Does your life have a purpose? What does it mean to have a purpose in your life?
Consider this typical dialogue between a child and a parent:
Why do I need to go to school? Because you need to learn how to learn.
Why do I need to learn? Because you don’t know everything there is to know.
Why don’t I know everything? Because no one knows everything.
Why doesn’t anyone know everything? Because most people don’t ask as many questions as you!
Why don’t people ask as many questions as me? ………
As you can imagine this conversation could go on forever. When someone is asking why questions, attempts to answer usually do not stop the barrage of follow-up questions. Truth be told, most people who are asking why questions are not really looking for answers to their spoken questions. Behind the spoken questions usually lurks a core unspoken question. Typically, this core question is a question of trust. The child who is asking, “Why do I need to go to school?” is really wondering, Do I trust the person who is telling me I need to go to school? Through their barrage of questions, the child hopes to discover whether or not the rule-giver is trustworthy.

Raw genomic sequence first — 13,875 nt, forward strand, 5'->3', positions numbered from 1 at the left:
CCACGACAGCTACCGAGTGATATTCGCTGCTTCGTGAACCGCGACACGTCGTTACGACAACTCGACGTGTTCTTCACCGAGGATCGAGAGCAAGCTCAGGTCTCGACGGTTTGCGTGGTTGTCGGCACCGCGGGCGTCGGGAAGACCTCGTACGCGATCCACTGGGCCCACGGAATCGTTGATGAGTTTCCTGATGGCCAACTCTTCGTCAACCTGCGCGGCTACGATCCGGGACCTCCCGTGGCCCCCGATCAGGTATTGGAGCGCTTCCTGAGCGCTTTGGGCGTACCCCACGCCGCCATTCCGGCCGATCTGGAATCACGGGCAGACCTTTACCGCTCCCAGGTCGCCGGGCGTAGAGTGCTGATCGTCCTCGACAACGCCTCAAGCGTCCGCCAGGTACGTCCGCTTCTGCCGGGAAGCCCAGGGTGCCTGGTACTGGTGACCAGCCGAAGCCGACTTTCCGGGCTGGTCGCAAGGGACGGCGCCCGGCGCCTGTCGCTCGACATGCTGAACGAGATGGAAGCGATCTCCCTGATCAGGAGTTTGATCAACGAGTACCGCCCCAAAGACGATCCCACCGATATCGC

When humans ask why questions about death, are we not also asking a core question of trust? Do I trust whoever designed this universe…if there is a designer? If we were to discover that a trustworthy designer exists, wouldn’t this knowledge significantly affect our perspective of death?
What if our ability to courageously face death fundamentally depends on whether or not a purpose exists behind death? Believing there is a purpose behind death unquestionably influences the way we live our lives. If death’s existence is part of a grand design, then we are likely to live our lives in sync with that design. But if we believe there is no purpose behind death, if death is merely the end of life and nothing more, then preparing for our impending death is likely to be considered unnecessary and practically impossible.